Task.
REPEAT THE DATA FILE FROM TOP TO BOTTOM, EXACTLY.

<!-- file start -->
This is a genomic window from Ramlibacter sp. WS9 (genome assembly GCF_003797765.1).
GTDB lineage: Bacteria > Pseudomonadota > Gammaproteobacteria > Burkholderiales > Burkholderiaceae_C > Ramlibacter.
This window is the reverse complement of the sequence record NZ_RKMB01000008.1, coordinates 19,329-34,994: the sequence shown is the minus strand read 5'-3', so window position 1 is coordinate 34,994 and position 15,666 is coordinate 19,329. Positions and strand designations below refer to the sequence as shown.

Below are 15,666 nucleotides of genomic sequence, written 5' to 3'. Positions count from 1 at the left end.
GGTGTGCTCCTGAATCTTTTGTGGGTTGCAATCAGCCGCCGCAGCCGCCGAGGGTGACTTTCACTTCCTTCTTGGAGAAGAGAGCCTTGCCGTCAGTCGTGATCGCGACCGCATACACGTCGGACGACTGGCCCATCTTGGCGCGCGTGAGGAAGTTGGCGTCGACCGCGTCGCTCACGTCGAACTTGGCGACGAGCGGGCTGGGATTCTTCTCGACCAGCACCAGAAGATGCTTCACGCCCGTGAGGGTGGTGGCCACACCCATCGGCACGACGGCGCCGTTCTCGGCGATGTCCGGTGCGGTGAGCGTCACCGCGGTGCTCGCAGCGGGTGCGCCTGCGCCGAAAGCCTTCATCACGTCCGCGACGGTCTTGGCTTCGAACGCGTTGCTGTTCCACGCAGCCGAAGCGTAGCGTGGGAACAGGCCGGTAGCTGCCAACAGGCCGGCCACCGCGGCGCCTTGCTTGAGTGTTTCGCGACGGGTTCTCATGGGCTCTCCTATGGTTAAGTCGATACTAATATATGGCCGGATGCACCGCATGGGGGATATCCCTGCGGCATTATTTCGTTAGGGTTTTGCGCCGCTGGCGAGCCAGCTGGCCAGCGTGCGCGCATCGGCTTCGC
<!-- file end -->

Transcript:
This is a genomic window from Ramlibacter sp. WS9 (genome assembly GCF_003797765.1).
GTDB lineage: Bacteria > Pseudomonadota > Gammaproteobacteria > Burkholderiales > Burkholderiaceae_C > Ramlibacter.
This window is the reverse complement of the sequence record NZ_RKMB01000008.1, coordinates 19,329-34,994: the sequence shown is the minus strand read 5'-3', so window position 1 is coordinate 34,994 and position 15,666 is coordinate 19,329. Positions and strand designations below refer to the sequence as shown.

Below are 15,666 nucleotides of genomic sequence, written 5' to 3'. Positions count from 1 at the left end.
GGTGTGCTCCTGAATCTTTTGTGGGTTGCAATCAGCCGCCGCAGCCGCCGAGGGTGACTTTCACTTCCTTCTTGGAGAAGAGAGCCTTGCCGTCAGTCGTGATCGCGACCGCATACACGTCGGACGACTGGCCCATCTTGGCGCGCGTGAGGAAGTTGGCGTCGACCGCGTCGCTCACGTCGAACTTGGCGACGAGCGGGCTGGGATTCTTCTCGACCAGCACCAGAAGATGCTTCACGCCCGTGAGGGTGGTGGCCACACCCATCGGCACGACGGCGCCGTTCTCGGCGATGTCCGGTGCGGTGAGCGTCACCGCGGTGCTCGCAGCGGGTGCGCCTGCGCCGAAAGCCTTCATCACGTCCGCGACGGTCTTGGCTTCGAACGCGTTGCTGTTCCACGCAGCCGAAGCGTAGCGTGGGAACAGGCCGGTAGCTGCCAACAGGCCGGCCACCGCGGCGCCTTGCTTGAGTGTTTCGCGACGGGTTCTCATGGGCTCTCCTATGGTTAAGTCGATACTAATATATGGCCGGATGCACCGCATGGGGGATATCCCTGCGGCATTATTTCGTTAGGGTTTTGCGCCGCTGGCGAGCCAGCTGGCCAGCGTGCGCGCATCGGCTTCGC